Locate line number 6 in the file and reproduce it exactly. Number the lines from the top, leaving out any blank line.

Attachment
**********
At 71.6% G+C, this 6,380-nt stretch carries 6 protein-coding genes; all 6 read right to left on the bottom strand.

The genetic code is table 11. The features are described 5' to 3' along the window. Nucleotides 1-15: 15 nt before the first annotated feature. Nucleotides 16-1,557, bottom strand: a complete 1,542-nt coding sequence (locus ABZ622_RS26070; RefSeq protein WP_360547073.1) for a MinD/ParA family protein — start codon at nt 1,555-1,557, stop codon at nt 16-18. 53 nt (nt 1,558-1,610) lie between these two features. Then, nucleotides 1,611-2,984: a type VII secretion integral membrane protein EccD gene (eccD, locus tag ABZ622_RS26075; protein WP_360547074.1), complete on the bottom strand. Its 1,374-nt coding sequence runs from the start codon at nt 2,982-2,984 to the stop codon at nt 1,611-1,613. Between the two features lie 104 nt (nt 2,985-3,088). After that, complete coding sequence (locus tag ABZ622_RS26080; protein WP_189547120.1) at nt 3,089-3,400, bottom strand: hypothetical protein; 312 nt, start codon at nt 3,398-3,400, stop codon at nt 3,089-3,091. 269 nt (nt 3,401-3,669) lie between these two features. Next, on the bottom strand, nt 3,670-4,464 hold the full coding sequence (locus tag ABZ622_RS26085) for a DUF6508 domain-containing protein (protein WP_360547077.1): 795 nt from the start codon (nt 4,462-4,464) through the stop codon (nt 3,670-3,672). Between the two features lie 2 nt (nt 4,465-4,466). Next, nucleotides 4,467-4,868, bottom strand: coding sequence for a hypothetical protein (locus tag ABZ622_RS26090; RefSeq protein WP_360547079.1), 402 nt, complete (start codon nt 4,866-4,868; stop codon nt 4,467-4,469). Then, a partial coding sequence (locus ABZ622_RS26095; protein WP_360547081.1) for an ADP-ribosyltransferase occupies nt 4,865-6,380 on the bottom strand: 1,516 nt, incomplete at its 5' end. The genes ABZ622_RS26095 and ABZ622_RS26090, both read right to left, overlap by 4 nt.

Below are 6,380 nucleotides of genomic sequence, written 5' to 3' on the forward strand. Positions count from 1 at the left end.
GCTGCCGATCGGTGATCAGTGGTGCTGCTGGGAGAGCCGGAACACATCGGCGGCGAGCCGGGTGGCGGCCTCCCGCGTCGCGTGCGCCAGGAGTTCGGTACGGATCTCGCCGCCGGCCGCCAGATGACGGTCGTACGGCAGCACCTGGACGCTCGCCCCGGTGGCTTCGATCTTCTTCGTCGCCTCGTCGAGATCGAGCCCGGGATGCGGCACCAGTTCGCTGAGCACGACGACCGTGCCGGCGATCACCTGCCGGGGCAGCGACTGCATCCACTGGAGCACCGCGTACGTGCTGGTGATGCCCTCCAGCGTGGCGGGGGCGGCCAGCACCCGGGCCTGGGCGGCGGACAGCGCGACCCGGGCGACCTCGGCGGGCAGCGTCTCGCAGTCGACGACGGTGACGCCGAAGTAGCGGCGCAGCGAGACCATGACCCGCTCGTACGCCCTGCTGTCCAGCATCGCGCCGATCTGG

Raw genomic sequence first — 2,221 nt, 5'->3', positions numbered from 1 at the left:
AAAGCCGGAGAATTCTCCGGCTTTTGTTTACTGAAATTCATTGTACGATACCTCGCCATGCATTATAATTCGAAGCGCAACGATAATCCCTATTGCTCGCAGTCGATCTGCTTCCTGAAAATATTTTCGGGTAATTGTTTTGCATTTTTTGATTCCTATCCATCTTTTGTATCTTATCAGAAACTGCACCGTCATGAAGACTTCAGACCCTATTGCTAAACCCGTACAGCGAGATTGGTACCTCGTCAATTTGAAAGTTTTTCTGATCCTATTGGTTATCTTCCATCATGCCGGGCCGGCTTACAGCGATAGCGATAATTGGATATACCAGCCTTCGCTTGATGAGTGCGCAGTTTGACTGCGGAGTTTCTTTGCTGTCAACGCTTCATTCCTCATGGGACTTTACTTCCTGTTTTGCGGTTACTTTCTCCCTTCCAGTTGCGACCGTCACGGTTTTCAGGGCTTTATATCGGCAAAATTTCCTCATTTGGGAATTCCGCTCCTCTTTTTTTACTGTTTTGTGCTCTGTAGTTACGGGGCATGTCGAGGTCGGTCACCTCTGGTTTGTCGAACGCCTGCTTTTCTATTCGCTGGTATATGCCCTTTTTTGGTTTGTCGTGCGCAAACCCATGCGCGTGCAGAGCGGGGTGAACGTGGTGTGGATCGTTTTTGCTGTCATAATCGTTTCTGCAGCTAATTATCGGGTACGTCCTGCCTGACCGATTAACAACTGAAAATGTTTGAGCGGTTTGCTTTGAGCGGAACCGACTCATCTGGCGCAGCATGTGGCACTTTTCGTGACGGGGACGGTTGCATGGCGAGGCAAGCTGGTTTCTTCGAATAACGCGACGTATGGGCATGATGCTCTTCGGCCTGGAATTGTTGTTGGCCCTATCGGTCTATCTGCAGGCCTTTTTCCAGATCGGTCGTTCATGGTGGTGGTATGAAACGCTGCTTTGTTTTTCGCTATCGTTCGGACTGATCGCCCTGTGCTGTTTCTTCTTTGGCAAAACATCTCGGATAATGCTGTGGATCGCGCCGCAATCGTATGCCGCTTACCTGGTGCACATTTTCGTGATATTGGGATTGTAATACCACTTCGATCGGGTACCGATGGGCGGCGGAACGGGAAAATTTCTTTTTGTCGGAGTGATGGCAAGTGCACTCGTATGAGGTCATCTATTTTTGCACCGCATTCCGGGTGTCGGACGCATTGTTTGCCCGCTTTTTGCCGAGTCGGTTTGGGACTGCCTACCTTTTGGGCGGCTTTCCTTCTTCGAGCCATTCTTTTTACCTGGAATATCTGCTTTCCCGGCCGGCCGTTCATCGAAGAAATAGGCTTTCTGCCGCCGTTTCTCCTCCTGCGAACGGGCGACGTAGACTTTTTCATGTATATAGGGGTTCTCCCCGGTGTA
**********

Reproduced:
AAAGCCGGAGAATTCTCCGGCTTTTGTTTACTGAAATTCATTGTACGATACCTCGCCATGCATTATAATTCGAAGCGCAACGATAATCCCTATTGCTCGCAGTCGATCTGCTTCCTGAAAATATTTTCGGGTAATTGTTTTGCATTTTTTGATTCCTATCCATCTTTTGTATCTTATCAGAAACTGCACCGTCATGAAGACTTCAGACCCTATTGCTAAACCCGTACAGCGAGATTGGTACCTCGTCAATTTGAAAGTTTTTCTGATCCTATTGGTTATCTTCCATCATGCCGGGCCGGCTTACAGCGATAGCGATAATTGGATATACCAGCCTTCGCTTGATGAGTGCGCAGTTTGACTGCGGAGTTTCTTTGCTGTCAACGCTTCATTCCTCATGGGACTTTACTTCCTGTTTTGCGGTTACTTTCTCCCTTCCAGTTGCGACCGTCACGGTTTTCAGGGCTTTATATCGGCAAAATTTCCTCATTTGGGAATTCCGCTCCTCTTTTTTTACTGTTTTGTGCTCTGTAGTTACGGGGCATGTCGAGGTCGGTCACCTCTGGTTTGTCGAACGCCTGCTTTTCTATTCGCTGGTATATGCCCTTTTTTGGTTTGTCGTGCGCAAACCCATGCGCGTGCAGAGCGGGGTGAACGTGGTGTGGATCGTTTTTGCTGTCATAATCGTTTCTGCAGCTAATTATCGGGTACGTCCTGCCTGACCGATTAACAACTGAAAATGTTTGAGCGGTTTGCTTTGAGCGGAACCGACTCATCTGGCGCAGCATGTGGCACTTTTCGTGACGGGGACGGTTGCATGGCGAGGCAAGCTGGTTTCTTCGAATAACGCGACGTATGGGCATGATGCTCTTCGGCCTGGAATTGTTGTTGGCCCTATCGGTCTATCTGCAGGCCTTTTTCCAGATCGGTCGTTCATGGTGGTGGTATGAAACGCTGCTTTGTTTTTCGCTATCGTTCGGACTGATCGCCCTGTGCTGTTTCTTCTTTGGCAAAACATCTCGGATAATGCTGTGGATCGCGCCGCAATCGTATGCCGCTTACCTGGTGCACATTTTCGTGATATTGGGATTGTAATACCACTTCGATCGGGTACCGATGGGCGGCGGAACGGGAAAATTTCTTTTTGTCGGAGTGATGGCAAGTGCACTCGTATGAGGTCATCTATTTTTGCACCGCATTCCGGGTGTCGGACGCATTGTTTGCCCGCTTTTTGCCGAGTCGGTTTGGGACTGCCTACCTTTTGGGCGGCTTTCCTTCTTCGAGCCATTCTTTTTACCTGGAATATCTGCTTTCCCGGCCGGCCGTTCATCGAAGAAATAGGCTTTCTGCCGCCGTTTCTCCTCCTGCGAACGGGCGACGTAGACTTTTTCATGTATATAGGGGTTCTCCCCGGTGTA